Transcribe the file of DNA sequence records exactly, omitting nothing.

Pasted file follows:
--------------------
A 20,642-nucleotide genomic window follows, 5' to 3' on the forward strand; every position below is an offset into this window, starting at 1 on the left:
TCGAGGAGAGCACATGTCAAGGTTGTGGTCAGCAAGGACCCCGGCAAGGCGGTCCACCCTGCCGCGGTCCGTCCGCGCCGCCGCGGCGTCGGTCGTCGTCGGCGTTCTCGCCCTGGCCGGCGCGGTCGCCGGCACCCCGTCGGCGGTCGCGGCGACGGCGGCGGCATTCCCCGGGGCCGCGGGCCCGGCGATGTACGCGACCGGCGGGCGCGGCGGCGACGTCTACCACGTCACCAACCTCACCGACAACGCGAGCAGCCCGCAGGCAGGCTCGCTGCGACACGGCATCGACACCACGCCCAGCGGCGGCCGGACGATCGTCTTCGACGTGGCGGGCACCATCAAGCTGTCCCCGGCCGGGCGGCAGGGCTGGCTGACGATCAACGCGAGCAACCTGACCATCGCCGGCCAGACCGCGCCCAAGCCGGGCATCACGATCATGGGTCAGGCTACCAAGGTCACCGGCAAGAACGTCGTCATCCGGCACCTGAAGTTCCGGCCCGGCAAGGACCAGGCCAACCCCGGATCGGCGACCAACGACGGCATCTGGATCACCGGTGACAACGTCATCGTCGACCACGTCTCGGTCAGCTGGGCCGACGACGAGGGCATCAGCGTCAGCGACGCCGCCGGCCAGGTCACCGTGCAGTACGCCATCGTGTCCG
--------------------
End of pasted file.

A 20,642-nucleotide genomic window follows, 5' to 3' on the forward strand; every position below is an offset into this window, starting at 1 on the left:
TCGAGGAGAGCACATGTCAAGGTTGTGGTCAGCAAGGACCCCGGCAAGGCGGTCCACCCTGCCGCGGTCCGTCCGCGCCGCCGCGGCGTCGGTCGTCGTCGGCGTTCTCGCCCTGGCCGGCGCGGTCGCCGGCACCCCGTCGGCGGTCGCGGCGACGGCGGCGGCATTCCCCGGGGCCGCGGGCCCGGCGATGTACGCGACCGGCGGGCGCGGCGGCGACGTCTACCACGTCACCAACCTCACCGACAACGCGAGCAGCCCGCAGGCAGGCTCGCTGCGACACGGCATCGACACCACGCCCAGCGGCGGCCGGACGATCGTCTTCGACGTGGCGGGCACCATCAAGCTGTCCCCGGCCGGGCGGCAGGGCTGGCTGACGATCAACGCGAGCAACCTGACCATCGCCGGCCAGACCGCGCCCAAGCCGGGCATCACGATCATGGGTCAGGCTACCAAGGTCACCGGCAAGAACGTCGTCATCCGGCACCTGAAGTTCCGGCCCGGCAAGGACCAGGCCAACCCCGGATCGGCGACCAACGACGGCATCTGGATCACCGGTGACAACGTCATCGTCGACCACGTCTCGGTCAGCTGGGCCGACGACGAGGGCATCAGCGTCAGCGACGCCGCCGGCCAGGTCACCGTGCAGTACGCCATCGTGTCCG